Schools in England are equipping teachers with body cameras in a bid to “de-escalate” confrontations in the classroom as part of a trial program with the intention to make them a permanent feature, raising privacy concerns .
At least two schools – one in London and one in Hampshire – that have been trialing a more lightweight body camera version than those worn by police say they hope to retain them as part of their effort to tackle anti-social behavior carried out by students.
Larry Davis, the deputy headteacher at Southfields academy in Wimbledon, south London told School Week the use of the cameras had improved the behavior of students and reduced the number of dangerous confrontations, since they were introduced in September.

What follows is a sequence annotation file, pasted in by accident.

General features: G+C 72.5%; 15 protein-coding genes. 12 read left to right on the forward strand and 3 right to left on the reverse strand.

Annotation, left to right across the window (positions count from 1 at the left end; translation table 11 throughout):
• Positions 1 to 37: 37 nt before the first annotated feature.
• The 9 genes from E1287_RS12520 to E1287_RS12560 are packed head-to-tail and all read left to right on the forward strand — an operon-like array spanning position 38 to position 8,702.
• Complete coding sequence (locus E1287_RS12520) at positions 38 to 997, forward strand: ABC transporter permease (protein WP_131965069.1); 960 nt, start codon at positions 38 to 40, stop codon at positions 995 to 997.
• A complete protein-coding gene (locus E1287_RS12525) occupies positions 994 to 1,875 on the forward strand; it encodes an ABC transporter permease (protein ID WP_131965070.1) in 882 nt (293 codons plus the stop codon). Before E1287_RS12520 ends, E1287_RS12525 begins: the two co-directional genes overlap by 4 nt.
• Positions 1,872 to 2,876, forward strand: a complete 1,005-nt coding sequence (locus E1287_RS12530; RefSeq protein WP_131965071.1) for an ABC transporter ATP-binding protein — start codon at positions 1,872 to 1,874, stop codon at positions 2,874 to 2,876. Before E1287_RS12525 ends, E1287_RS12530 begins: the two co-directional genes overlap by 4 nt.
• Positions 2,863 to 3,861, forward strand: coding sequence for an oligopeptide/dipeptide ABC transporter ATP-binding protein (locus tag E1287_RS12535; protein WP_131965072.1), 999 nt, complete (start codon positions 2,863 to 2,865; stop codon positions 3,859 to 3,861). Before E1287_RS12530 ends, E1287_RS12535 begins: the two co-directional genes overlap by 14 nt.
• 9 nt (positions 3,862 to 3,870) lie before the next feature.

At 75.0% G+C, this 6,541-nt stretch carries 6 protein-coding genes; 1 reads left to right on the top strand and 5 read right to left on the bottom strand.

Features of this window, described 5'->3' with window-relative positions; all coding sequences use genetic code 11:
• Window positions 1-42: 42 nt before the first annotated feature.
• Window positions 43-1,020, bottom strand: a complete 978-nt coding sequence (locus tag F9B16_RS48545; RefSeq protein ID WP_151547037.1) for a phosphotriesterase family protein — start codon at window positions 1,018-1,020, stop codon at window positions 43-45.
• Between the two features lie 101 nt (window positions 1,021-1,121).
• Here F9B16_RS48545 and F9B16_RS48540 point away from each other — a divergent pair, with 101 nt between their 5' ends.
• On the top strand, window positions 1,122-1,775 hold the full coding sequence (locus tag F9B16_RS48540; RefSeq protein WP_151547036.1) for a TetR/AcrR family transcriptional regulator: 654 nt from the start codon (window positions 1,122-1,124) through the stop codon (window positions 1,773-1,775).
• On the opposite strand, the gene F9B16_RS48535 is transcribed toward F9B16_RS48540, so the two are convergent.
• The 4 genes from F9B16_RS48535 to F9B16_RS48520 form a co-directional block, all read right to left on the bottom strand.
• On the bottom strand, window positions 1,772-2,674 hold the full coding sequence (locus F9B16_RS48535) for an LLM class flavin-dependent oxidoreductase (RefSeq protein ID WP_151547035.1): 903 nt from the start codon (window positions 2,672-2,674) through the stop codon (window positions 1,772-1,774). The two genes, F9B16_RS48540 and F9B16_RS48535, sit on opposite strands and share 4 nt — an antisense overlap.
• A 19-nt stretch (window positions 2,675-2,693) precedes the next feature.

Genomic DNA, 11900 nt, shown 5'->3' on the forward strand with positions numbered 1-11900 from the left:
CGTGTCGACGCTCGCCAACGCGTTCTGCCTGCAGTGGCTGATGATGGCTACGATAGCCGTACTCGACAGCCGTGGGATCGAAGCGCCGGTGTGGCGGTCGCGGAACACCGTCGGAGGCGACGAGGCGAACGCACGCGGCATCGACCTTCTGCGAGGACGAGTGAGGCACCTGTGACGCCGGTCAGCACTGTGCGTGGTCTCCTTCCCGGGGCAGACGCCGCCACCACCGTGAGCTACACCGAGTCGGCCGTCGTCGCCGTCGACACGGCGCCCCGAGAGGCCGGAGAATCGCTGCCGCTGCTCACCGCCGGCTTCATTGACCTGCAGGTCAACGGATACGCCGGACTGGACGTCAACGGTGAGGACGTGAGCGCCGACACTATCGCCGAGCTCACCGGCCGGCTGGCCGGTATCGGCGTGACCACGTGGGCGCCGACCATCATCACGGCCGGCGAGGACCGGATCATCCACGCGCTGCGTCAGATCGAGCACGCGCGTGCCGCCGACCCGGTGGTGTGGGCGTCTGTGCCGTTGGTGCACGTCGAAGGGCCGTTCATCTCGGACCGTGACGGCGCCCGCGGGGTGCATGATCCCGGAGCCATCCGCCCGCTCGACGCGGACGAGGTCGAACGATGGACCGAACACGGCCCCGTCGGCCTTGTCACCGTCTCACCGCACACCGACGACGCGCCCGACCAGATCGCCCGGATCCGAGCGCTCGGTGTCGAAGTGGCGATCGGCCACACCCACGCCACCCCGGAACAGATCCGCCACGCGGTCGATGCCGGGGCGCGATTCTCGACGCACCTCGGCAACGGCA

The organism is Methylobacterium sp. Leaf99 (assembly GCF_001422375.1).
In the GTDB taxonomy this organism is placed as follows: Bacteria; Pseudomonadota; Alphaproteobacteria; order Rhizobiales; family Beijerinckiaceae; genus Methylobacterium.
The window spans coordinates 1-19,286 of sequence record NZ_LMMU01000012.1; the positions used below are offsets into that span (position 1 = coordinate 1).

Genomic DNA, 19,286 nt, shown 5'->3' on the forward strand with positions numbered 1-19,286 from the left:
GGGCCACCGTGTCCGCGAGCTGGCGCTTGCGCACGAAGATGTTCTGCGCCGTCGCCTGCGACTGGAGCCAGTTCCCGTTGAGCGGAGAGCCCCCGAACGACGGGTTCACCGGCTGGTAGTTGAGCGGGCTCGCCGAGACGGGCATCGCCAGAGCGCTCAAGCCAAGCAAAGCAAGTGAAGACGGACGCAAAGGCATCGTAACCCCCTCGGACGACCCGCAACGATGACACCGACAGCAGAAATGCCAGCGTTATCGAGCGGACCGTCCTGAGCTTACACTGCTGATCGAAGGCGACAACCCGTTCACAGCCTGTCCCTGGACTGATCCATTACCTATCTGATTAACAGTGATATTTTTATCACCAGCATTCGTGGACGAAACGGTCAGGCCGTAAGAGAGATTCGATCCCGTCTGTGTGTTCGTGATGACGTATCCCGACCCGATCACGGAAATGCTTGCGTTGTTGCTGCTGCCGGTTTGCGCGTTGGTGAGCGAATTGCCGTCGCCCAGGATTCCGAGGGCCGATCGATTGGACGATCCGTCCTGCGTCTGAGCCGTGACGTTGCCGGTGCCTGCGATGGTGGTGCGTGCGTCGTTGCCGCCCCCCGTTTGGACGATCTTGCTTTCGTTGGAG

A school in South Hampshire gave cameras a try after children who don’t attend it came to the site and demonstrated anti-social behavior. Its headmaster told School Week that footage from cameras had been given as evidence to police and some arrests had been made.
However, there have been critics of the intervention. Silkie Carl, director of Big Brother Watch, claims the body cameras are “intrusive surveillance devices that have no place in our schools,” arguing that “Young people shouldn’t see teachers as walking CCTV cameras.”
On social media there were those who warned that it was a “very, very slippery slope” going down the route of surveillance cameras in a school setting where the camera could merely create more conflict when attempting to resolve issues.
The trials are being promoted by the firm Reveal, which supplies body cameras to a range of UK police forces and other institutions including hospitals, and hopes to sell the cameras and related software to schools.
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